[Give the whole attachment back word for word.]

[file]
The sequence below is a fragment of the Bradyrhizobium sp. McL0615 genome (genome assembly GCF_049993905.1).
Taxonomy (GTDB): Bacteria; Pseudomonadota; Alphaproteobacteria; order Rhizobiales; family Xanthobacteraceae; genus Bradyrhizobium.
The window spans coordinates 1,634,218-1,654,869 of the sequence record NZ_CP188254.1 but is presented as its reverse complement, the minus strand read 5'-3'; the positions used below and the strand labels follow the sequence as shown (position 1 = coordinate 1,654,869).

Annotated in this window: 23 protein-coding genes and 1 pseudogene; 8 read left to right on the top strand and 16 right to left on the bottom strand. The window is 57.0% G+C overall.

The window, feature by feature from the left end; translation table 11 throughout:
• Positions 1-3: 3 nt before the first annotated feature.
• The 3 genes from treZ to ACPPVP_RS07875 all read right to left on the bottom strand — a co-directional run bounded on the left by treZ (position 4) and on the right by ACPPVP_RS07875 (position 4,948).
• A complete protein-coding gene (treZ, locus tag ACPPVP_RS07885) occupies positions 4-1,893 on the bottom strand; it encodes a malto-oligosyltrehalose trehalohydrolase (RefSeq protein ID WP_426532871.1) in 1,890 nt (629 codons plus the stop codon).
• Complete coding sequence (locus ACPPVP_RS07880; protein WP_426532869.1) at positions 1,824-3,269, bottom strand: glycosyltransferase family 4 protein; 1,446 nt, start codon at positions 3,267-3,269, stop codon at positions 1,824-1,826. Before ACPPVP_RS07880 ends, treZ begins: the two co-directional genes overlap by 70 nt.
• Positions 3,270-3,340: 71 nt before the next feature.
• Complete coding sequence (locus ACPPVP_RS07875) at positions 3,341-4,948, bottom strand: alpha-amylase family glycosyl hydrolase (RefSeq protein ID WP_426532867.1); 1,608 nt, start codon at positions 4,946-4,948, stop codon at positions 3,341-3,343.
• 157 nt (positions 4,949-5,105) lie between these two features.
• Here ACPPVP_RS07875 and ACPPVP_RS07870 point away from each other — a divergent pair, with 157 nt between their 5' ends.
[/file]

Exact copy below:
The sequence below is a fragment of the Bradyrhizobium sp. McL0615 genome (genome assembly GCF_049993905.1).
Taxonomy (GTDB): Bacteria; Pseudomonadota; Alphaproteobacteria; order Rhizobiales; family Xanthobacteraceae; genus Bradyrhizobium.
The window spans coordinates 1,634,218-1,654,869 of the sequence record NZ_CP188254.1 but is presented as its reverse complement, the minus strand read 5'-3'; the positions used below and the strand labels follow the sequence as shown (position 1 = coordinate 1,654,869).

Annotated in this window: 23 protein-coding genes and 1 pseudogene; 8 read left to right on the top strand and 16 right to left on the bottom strand. The window is 57.0% G+C overall.

The window, feature by feature from the left end; translation table 11 throughout:
• Positions 1-3: 3 nt before the first annotated feature.
• The 3 genes from treZ to ACPPVP_RS07875 all read right to left on the bottom strand — a co-directional run bounded on the left by treZ (position 4) and on the right by ACPPVP_RS07875 (position 4,948).
• A complete protein-coding gene (treZ, locus tag ACPPVP_RS07885) occupies positions 4-1,893 on the bottom strand; it encodes a malto-oligosyltrehalose trehalohydrolase (RefSeq protein ID WP_426532871.1) in 1,890 nt (629 codons plus the stop codon).
• Complete coding sequence (locus ACPPVP_RS07880; protein WP_426532869.1) at positions 1,824-3,269, bottom strand: glycosyltransferase family 4 protein; 1,446 nt, start codon at positions 3,267-3,269, stop codon at positions 1,824-1,826. Before ACPPVP_RS07880 ends, treZ begins: the two co-directional genes overlap by 70 nt.
• Positions 3,270-3,340: 71 nt before the next feature.
• Complete coding sequence (locus ACPPVP_RS07875) at positions 3,341-4,948, bottom strand: alpha-amylase family glycosyl hydrolase (RefSeq protein ID WP_426532867.1); 1,608 nt, start codon at positions 4,946-4,948, stop codon at positions 3,341-3,343.
• 157 nt (positions 4,949-5,105) lie between these two features.
• Here ACPPVP_RS07875 and ACPPVP_RS07870 point away from each other — a divergent pair, with 157 nt between their 5' ends.